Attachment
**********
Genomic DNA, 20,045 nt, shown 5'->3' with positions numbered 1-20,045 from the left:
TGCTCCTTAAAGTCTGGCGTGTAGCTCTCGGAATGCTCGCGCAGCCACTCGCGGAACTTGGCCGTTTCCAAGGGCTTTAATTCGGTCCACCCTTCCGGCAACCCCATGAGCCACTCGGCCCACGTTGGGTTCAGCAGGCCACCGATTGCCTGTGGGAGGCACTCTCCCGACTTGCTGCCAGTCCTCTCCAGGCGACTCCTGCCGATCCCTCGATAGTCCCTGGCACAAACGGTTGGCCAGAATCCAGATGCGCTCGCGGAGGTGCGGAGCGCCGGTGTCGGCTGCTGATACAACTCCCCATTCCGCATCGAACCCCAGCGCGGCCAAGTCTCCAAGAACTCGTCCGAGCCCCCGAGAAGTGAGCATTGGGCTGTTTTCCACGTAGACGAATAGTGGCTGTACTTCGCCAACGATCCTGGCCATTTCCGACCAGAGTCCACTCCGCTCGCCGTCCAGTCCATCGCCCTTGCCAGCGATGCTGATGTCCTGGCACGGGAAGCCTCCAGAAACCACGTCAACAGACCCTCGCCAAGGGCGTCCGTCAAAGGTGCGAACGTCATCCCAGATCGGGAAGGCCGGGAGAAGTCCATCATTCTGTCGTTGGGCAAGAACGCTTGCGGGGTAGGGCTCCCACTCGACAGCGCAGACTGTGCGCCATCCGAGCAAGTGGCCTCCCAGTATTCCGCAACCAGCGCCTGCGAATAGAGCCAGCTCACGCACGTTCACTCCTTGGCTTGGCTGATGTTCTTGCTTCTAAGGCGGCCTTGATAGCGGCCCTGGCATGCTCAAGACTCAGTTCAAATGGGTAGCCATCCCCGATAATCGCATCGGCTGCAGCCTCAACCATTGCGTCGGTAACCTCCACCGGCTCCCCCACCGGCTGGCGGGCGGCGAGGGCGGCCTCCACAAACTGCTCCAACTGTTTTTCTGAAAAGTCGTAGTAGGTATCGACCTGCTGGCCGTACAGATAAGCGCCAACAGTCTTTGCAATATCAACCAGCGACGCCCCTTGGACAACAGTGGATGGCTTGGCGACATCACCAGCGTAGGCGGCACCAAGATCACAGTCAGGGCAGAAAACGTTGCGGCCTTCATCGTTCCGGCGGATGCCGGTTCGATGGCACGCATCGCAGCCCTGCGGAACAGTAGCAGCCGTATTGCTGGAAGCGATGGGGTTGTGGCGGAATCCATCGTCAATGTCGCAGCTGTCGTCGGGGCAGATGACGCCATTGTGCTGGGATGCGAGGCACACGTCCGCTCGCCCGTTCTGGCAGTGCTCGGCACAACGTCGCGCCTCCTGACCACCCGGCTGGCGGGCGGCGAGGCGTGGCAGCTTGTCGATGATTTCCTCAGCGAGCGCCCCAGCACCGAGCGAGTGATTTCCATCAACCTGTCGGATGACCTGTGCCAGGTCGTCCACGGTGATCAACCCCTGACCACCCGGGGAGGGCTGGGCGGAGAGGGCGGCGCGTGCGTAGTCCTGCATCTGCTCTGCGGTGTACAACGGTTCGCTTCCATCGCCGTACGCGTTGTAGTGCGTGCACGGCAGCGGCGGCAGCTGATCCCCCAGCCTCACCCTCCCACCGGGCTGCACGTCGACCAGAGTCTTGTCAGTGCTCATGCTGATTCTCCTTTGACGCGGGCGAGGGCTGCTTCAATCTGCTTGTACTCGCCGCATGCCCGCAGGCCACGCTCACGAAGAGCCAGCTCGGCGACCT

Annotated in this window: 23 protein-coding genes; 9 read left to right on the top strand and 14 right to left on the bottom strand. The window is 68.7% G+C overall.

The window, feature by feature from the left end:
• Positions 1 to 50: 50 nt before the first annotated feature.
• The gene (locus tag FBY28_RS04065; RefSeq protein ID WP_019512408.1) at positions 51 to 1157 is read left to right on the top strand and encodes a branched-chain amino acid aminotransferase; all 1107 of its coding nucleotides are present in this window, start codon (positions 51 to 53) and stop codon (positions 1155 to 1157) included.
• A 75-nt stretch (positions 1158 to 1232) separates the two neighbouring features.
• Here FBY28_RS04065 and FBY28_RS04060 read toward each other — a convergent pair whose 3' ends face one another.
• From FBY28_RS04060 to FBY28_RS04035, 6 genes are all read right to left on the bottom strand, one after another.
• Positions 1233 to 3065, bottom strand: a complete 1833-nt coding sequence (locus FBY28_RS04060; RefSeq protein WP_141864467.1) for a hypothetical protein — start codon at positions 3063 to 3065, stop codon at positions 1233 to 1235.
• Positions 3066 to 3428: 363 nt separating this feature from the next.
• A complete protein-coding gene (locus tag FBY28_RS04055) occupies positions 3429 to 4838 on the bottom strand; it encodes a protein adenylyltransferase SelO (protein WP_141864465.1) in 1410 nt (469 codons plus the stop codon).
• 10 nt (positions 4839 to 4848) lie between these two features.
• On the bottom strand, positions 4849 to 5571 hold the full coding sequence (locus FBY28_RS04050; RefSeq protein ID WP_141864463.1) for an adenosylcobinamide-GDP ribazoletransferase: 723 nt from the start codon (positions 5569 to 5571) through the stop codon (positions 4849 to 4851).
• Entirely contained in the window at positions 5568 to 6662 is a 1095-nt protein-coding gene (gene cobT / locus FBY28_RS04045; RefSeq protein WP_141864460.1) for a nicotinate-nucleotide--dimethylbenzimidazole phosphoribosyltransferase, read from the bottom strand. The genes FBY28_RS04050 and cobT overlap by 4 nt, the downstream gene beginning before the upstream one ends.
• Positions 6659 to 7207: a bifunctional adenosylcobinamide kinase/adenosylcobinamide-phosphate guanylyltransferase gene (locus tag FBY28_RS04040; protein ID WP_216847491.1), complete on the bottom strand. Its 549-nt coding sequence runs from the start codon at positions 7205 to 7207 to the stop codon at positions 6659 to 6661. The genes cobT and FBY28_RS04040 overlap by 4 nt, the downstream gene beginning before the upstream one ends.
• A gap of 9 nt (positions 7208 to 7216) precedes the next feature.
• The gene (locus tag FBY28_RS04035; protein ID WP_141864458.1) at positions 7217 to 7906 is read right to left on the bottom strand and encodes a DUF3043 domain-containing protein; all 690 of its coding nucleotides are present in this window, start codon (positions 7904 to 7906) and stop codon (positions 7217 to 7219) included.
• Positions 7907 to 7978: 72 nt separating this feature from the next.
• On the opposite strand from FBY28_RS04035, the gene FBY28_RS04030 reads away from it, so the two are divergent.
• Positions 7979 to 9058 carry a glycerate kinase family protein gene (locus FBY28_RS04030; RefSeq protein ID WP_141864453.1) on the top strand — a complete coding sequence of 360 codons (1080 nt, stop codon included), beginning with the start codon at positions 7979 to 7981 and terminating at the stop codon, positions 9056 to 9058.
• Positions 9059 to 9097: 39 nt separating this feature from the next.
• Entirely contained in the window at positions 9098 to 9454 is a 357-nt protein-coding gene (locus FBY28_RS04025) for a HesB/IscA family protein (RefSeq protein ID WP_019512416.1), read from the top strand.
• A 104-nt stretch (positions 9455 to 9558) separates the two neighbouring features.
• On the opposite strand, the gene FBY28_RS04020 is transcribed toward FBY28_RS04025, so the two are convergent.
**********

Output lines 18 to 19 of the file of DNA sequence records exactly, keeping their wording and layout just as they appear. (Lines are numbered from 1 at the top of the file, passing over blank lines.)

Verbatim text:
• The gene (locus tag FBY28_RS04035; protein ID WP_141864458.1) at positions 7217 to 7906 is read right to left on the bottom strand and encodes a DUF3043 domain-containing protein; all 690 of its coding nucleotides are present in this window, start codon (positions 7904 to 7906) and stop codon (positions 7217 to 7219) included.
• Positions 7907 to 7978: 72 nt separating this feature from the next.